Regulamentação jurídica da nanotecnologia

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Universidade Federal de Goiás


INTRODUCTION. Research on the nanotechnology jobs emerge as one of the most spectacular possibilities of science in the twenty-first century. With skills of building materials, devices and systems with atomic precision, nanotechnology promises to improve human skills, new industries and products, social outcomes and quality of life, with the potential to produce considerable economic-political-social-environmental and legal impacts. It is estimated that by 2020 will be moved globally about $ 3 trillion, with about 20% of all manufactured products in the world based to some extent, the use of nanotechnology and that all semicondutores sector and half of the pharmaceutical industry relies upon new materials; besides directly involved six million jobs. This is due to its incorporation into various existing technologies (physics, chemistry, biology, medicine, electronics etc.), the result of technological convergence with ability to create new forms of life, but with the possibility to increase the risk of unlimited and unmanageable, which would, if released, interact differently with living systems, causing surprising effects and unpredicted (which is not provided) or unpredictable (which is unable to be provided), and potentially more toxic than the same mass equivalent conventional and larger particles. Given the unpredictability of its results due to scientific uncertainties about the understanding of the risks related to the small size, area and surface chemistry, solubility and size, nanoparticles could cause disturbances in molecular and cellular levels. Similar in size to biological macromolecules such as proteins, DNA and phospholipids, have important consequences and can lift entirely unprecedented ethical principles in relation to other biotechnologies. Studies have reported potential toxicological effects of nanoparticles on human health result of interactions and biological, physical and chemical changes in various organic functional systems such as respiratory, digestive, nervous, lymphatic, excretory, blood circulation, skin, breast milk, muscle and placenta; as well as contamination of the environment. In the specific case study on the use of titanium dioxide nanoparticles in sunscreens, it was concluded by exposing both in professional environments or between the population groups and living organisms (biota), almost all phases of the lifecycle, and no exposure pathway can be dismissed as irrelevant to the workers. Nevertheless, is available for sale a quantity greater than 1,800 products and services of the most diverse, including medicines, cosmetics and foods containing nanomaterials and nanoparticles, and may expose the health and safety of consumers and workers globally to your process manufacturing and marketing. Because nanotechnology be able to act in a fundamentally different way compared to their respective material macro scale, it has been impossible to infer the safety of nanomaterials using the information derived from the bulk source material. In Brazil and almost the entire globe, there is no specific legislation with requirements of new and specific methods and assessment tools when a compound product of larger scale is replaced with the same compound nanoscale, getting health and safety aspects, and ethical, social and governance issues, short of nanotechnology development. Although there is no specific regulatory framework for the area where the products are registered in different countries, including Brazil, the respective regulatory agencies do it according to its type, in case-by-case basis, using normative applied generally to the chemicals, pharmaceuticals and cosmetics, even without any explicit reference to nanomaterials. Representatives of various organizations, governmental or not, and scientific groups, national and international express doubts about the ability of regulatory legislation, research standards and methods and conventional measurement strategies of non-specific toxicity applied to nanotechnology. GOALS. The specific aim of the thesis was to investigate whether the Brazilian legal system is (in) sufficient to specifically meet the technological innovations inherent in nanotechnology, with demands for creation of methodologies to identify, evaluate and manage the possible risks throughout the life cycle of nanomaterials and nanoparticles through prevention and precautionary instruments before placing on the market of products, services and processes that contain nanotechnology. It is understood that the legal regulations should also require the adoption of proper disposal of waste production measures, and to establish procedures for civil liability, criminal and administrative those involved, if applicable. The purpose of the legal regulation is to provide legal certainty for consumers and employees of present and future generations (prospective focus) and the environment. METHODOLOGY. The study had the scope to carry out exploratory and bibliographic research through survey data in the literature. Literature searches were performed by databases CAPES, is consulting with original and review articles on the subject Nanotechnology, Risk, Regulation; as well as specific books of Nanotechnology Area and Law. We also used the analytical method in the study of nanotechnology risks, the prospective liability, the precautionary principle and the analysis of the legislation. Based on the 1988 Federal Constitution, under the paradigm of democratic rule of law, the survey adopted the garantista theory and substantialist of law, which is based on the guarantee and direct application of fundamental rights, indicating that economic agents, companies and state should pay attention the mandamentais precepts of the Constitutional Charter and the infra-constitutional legislation, to at least achieve a standard of conduct that meets the dictates of fundamental rights, so it is possible to observe that economic development is not more important than human development, both one and the other, promises of converging technologies. RESULTS AND CONCLUSIONS. The advance of science, particularly in the sector of biology, genetic engineering, chemistry, medicine, biotechnology and nanotechnology, have imposed and continue to impose the state and the law, increased vigilance for possible risks and perpetráveis damage to physical and mental integrity human beings, so that scientific progress reconciles with the standards and tutelary principles of human personality, recognized and established in the 1988 Constitution, considered in the current democratic state paradigm of law, the center of the legal system. The Law as a science, through the establishment of legal instruments must create preventive and precautionary management measures for risk, based on the constitutional principles of information and accountability, the one that underlies the principle of focused caution for a time span (prospective) so far disregarded the law. In practice, in legal and constitutional terms, it implies the obligation to adopt appropriate safety and precautionary measures ordered and anticipatory (legislation, assessment tools and risk management), which limit or neutralize the causation of damage with a total irreversibility or generates partial effects negatively disturbing damage and imbalances of the decent survival of human life and all forms of life centered on the balance and stability of natural ecosystems or processed. Currently innovation in nanotechnology applications is proceeding ahead of regulatory policy, raising concerns that ethical, economic, legal, social, toxicological and environmental issues are delayed or lagged. These concerns challenge, globally, governments, manufacturers and civil organizations to establish a legal and judicial system that addresses new methods of management and monitoring of probable and some proven risks and damage during the production chain and post-marketing products and nanoparticles containing nanomaterials. New approaches must incorporate criteria of size, shape, surface area, activity and structure area, and require the construction of new detection tools, monitoring and adequate characterization of nanomaterials, as well as the understanding of processes occurring on the surface of nanoparticle when in contact with living systems in order to understand the possible toxicological effects, and therefore address the specificities of control and risk management throughout the production chain and life cycle of products and services with nanoparticles. Although exposures of workers, consumers and ecosystems contact applications and products containing nanomaterials are subject to a significant gravity context, putting workers at risk of exposure through inhalation, skin absorption or ingestion, and despite calls for moratorium on governments and atentassem industries to the problems generated by technologies convergence, the legal regulation of nanotechnology inched around the globe. Inobstante, concluded that reflex and partially by means of integrative interpretation of legis analogy, the Brazilian legal system provides regulations to nanotechnology, to identify responsibility, measurement of parameters, penalty and establishment of cautious conduct in dealings with the risk nanotechnology, in particular by establishing the precautionary principle, such as the Biosafety Law no. 11,105 / 2005 the National Policy on Solid Waste no. 12,305 / 2010; Nuclear Activities no. 6,453 / 1977, as well as judicial practice with the application of international treaties ratified by Brazil, before and after the enactment of the Brazilian Constitution of 1988, including, Agenda 21 (1992) and the Cartagena Protocol on Biosafety (2000) and the recourse to constitutional principles inspiring the juris analogy of the system, the principle of reasoned caution to the general safety requirement and full compensation of the damage, the preservation of human dignity, respect for life and health. Added to that, normative not legally binding (soft law) developed by economic organizations and international standardization (codes of conduct and responsibility) for the development, marketing and nanotechnology risk management, can complement the control regulation and state control. So that stakeholders in nanotechnology should take into consideration at the time committed efforts and resources in that sense some parameters to guide its activities and observe what they represent for their activity externalities of legal regulation. The research points principles and indicators that should be deployed as supervisory measures and preventive management of risks of nanotechnology and nanomaterials in order to ensure its safe development, among which stands out the precautionary approach and mandatory specific regulations. They also point out some strategic proposals for risk management, including controls in the workplace, volunteer programs and insurance. It concluded that the risk management for protection and promotion of research activity and its holders, as well as to preserve the quality of life of the human being and the environment in general, can be made at various levels, including government regulatory agencies the definition of environmental, health and safety, companies in the implementation of industrial management programs and hygiene products and insurers in the formulation of coverage policies and prices. It remains, however, the Brazilian legal challenge in specific regulatory and comprehensively nanotechnology or promote adaptation in particular the biosafety laws and solid waste for its proper disposal, involving the generation of new methodologies and protocols with a multidisciplinary approach, between principalmente chemistry, responsible for the synthesis, quantification and characterization of materials, biology and medicine, the design of the trials and interpretation of results in order to identify and evaluate systematically materials and safer alternative processes, and thus, anticipate the risks potential products and processes containing nanoparticles and nanomaterials, paying attention to the Federal Constitution of 1988 garantista bias, and head to the field of formulation, interpretation and application of laws, which binds all state powers (executive, legislative and judicial) , industries, scientists, laboratories, universities and other stakeholders in the development of nanotechnology, with purpose to ensure that the company will enjoy the economic and social benefits that nanotechnology promises widespread offer.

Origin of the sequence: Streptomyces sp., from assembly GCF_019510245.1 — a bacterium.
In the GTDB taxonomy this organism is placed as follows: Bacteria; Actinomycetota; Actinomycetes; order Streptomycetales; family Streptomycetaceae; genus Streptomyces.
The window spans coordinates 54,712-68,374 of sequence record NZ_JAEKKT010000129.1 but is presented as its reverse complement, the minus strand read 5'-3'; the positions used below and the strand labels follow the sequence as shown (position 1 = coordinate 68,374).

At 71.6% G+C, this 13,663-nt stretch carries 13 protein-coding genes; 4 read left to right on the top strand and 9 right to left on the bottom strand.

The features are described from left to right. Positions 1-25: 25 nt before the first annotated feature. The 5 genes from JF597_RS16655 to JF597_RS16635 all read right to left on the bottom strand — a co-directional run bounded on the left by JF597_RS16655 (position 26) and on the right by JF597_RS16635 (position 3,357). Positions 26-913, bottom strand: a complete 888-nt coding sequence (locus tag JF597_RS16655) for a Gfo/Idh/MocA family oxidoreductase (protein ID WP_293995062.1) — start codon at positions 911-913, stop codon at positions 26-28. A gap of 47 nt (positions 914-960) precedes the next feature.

NOLASCO, Loreci Gottschalk. Regulamentação jurídica da nanotecnologia. 2016. 417 f. Tese (Doutorado em Biotecnologia e Biodiversidade em Rede Pró-Centro-Oeste) - Universidade Federal de Goiás,Goiânia, 2016.